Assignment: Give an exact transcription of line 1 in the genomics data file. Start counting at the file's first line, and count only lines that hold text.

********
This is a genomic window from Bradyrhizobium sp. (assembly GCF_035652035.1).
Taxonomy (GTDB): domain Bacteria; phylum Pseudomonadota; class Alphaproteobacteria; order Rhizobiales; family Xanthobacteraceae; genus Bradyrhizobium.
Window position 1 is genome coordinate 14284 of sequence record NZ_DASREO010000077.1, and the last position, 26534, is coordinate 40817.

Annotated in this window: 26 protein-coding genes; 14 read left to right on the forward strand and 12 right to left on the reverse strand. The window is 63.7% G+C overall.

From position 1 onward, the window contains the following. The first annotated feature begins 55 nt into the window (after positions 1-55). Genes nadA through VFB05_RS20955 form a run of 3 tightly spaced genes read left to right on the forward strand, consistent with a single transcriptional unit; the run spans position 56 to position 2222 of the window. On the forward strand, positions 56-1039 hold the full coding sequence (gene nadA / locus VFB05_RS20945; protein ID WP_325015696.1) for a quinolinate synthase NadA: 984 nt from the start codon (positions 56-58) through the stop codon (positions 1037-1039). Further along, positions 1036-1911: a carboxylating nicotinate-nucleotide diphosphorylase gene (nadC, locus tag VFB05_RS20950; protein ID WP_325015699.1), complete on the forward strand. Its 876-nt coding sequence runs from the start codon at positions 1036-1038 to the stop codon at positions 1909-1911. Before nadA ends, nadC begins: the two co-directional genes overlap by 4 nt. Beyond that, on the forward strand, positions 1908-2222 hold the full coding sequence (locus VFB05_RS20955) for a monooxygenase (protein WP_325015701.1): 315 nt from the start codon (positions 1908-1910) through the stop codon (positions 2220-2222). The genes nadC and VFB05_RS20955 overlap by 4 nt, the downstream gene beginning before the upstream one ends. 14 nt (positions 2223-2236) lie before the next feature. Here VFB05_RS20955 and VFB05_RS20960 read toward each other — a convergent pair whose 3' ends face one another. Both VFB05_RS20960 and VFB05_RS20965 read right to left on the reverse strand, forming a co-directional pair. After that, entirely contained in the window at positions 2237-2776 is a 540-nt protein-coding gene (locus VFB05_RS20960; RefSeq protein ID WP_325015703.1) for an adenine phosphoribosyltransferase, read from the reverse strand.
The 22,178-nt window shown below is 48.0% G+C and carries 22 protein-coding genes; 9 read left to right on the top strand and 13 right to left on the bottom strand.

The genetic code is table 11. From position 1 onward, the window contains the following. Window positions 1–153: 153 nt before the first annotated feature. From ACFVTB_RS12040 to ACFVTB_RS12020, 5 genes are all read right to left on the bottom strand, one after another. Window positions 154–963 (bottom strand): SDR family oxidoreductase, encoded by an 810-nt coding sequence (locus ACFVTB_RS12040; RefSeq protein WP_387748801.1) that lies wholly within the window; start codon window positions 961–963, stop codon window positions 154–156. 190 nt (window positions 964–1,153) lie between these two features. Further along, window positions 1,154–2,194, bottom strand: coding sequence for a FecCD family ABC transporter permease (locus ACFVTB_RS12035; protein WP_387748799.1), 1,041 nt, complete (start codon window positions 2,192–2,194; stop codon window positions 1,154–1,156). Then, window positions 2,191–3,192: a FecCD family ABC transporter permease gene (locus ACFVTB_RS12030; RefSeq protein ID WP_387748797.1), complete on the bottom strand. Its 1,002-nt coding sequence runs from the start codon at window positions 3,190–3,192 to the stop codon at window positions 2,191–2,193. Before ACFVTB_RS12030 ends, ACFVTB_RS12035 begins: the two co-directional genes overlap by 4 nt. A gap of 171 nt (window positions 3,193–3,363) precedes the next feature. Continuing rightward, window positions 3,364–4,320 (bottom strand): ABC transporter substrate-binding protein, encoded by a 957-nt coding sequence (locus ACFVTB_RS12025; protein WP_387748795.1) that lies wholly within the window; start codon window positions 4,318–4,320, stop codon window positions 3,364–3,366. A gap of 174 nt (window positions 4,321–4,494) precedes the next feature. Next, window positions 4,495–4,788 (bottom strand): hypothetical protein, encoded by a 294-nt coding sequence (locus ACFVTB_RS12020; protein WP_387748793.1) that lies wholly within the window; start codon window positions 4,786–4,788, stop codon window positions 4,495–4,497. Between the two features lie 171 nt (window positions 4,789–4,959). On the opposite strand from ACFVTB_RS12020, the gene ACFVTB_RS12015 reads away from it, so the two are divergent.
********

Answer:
This is a genomic window from Bradyrhizobium sp. (assembly GCF_035652035.1).